It seems that baseball fans have spent so much time and energy arguing their player of choice’s case for the American League Most Valuable Player that they’ve neglected to get dizzy with rage over the other big awards that will be handed out after the season. One could easily argue that the competition for the National League MVP, the NL Cy Young and the AL Cy Young is even closer than it is for the award receiving most of our argumentative attention right now.
Let’s move the spotlight off of those myopic view points on behalf of Miguel Cabrera and Mike Trout (don’t worry, we can go back to them later), and adjust our sights on a bit more civil discussion centered around who the candidates are for the other main awards.
The National League Cy Young Award
Considering that both of the front runners were in action on Thursday, we can start with the National League Cy Young Award, where R.A. Dickey of the New York Mets and Gio Gonzalez of the Washington Nationals have emerged as the best pitchers in Major League Baseball’s Senior Circuit.
R.A. Dickey: 228 IP; 24.6 K%; 6.0 BB%; 62.4 AGS; 2.69 ERA; 3.25 FIP; 4.8 fWAR; 5.2 rWAR; 3.4 WARP.
Gio Gonzalez: 199 IP; 25.2 K%; 9.3 BB%; 59.5 AGS; 2.89 ERA; 2.84 FIP; 5.4 fWAR; 4.6 rWAR; 3.2 WARP.
It’s close. Maybe closer than many people seem to think, but Dickey gets the nod over Gonzalez from me based on two numbers: the larger amount of innings pitched and the higher average game score. Both of the pitchers have offered such a similar amount of value to their teams this season that the fact that Dickey has been able to offer it with a greater work load weighs heavy with me, as does the fact that game in/game out, he’s been averaging slightly better value, most likely due to his pitching close to an inning more than Gonzalez for each start. Of course, I also wouldn’t argue if more attention was paid to Clayton Kershaw, who is having another quietly dominant season, even if his win total isn’t as impressive as these two candidates.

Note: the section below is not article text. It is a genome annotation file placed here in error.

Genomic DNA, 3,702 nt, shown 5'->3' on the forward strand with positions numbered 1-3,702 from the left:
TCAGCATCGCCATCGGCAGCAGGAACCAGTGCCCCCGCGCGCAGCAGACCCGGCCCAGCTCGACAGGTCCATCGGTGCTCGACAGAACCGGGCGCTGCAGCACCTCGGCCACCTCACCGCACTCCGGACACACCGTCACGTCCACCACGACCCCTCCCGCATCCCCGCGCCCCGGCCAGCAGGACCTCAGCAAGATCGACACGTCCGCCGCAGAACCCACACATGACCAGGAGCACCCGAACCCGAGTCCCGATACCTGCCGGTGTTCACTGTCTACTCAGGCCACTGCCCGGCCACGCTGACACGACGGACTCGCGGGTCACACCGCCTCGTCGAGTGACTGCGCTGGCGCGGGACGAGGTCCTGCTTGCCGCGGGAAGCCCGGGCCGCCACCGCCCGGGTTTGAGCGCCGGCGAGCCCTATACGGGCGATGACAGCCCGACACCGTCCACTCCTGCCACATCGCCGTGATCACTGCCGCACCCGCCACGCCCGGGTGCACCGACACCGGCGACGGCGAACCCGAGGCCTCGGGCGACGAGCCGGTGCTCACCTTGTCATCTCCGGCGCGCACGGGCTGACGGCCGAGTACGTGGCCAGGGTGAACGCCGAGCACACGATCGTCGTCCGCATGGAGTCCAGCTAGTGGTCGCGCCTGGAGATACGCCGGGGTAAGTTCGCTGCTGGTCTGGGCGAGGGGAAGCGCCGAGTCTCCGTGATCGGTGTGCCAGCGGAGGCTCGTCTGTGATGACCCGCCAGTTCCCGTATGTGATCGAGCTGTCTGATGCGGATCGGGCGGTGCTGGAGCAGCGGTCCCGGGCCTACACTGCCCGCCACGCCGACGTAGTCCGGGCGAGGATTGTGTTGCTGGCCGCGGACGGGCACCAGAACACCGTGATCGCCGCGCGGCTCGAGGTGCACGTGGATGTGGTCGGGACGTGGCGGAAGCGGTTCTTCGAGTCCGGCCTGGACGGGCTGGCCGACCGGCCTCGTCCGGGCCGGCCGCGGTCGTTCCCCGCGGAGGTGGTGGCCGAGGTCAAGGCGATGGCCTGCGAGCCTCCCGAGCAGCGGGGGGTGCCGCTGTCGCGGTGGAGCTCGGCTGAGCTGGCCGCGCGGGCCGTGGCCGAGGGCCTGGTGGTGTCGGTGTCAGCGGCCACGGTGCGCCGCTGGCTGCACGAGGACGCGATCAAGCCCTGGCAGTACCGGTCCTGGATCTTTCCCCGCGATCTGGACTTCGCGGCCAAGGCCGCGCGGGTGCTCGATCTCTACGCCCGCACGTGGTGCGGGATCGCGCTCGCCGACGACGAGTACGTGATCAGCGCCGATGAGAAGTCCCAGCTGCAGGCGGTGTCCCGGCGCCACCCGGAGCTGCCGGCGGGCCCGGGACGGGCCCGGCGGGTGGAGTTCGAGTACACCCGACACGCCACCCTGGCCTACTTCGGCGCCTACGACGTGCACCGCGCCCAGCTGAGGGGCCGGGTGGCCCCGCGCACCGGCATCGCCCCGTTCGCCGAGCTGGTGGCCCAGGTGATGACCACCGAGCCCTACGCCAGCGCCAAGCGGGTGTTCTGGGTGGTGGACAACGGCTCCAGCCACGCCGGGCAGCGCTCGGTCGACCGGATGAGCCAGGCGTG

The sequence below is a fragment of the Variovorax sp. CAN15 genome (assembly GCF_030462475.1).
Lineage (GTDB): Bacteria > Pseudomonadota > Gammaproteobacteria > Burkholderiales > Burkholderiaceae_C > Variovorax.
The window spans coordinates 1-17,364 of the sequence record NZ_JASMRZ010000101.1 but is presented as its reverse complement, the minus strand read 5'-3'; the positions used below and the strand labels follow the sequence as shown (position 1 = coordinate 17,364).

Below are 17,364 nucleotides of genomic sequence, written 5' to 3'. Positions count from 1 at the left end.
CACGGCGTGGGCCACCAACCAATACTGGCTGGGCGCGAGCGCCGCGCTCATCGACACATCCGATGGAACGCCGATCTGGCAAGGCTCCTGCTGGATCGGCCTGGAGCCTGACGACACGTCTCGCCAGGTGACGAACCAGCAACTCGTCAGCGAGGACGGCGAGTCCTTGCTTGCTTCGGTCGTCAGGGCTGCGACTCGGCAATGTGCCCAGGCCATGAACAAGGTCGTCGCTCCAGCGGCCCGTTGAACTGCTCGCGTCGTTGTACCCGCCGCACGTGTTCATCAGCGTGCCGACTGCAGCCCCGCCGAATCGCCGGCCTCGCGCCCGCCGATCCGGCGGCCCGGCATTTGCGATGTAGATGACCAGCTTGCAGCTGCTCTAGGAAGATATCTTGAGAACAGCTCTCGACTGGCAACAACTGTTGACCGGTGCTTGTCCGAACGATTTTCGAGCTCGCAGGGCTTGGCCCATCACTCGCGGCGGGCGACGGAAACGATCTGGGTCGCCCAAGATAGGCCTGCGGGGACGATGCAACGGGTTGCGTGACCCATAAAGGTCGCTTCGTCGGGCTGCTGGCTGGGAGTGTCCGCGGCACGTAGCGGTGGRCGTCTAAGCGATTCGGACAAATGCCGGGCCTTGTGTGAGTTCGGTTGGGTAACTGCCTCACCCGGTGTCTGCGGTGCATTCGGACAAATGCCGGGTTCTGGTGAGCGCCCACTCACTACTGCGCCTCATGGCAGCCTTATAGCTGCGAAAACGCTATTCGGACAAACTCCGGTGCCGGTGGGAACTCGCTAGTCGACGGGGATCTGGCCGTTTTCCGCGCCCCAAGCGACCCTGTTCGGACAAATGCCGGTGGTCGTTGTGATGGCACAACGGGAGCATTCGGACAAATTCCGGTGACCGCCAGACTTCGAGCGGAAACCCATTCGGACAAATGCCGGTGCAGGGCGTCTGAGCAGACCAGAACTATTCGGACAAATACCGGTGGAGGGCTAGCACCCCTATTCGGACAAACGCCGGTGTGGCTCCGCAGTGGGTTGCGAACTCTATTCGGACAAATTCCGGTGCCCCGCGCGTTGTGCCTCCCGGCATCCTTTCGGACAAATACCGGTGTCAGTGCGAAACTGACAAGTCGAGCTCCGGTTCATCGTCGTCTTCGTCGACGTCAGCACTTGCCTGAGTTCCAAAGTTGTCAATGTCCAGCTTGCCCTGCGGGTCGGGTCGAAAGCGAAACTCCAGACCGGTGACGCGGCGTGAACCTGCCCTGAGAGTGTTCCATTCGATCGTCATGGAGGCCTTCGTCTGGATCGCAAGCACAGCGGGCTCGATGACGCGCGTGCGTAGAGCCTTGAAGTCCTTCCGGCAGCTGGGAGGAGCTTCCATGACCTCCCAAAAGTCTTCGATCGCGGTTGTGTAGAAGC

The American League Cy Young
While Chris Sale of the Chicago White Sox and Yu Darvish of the Texas Rangers definitely deserve some Cy Young consideration, based on the amounts of their respective contributions, we can boil the true candidates down to three pitchers: Felix Hernandez of the Seattle Mariners, David Price of the Tampa Bay Rays and Justin Verlander of the Detroit Tigers.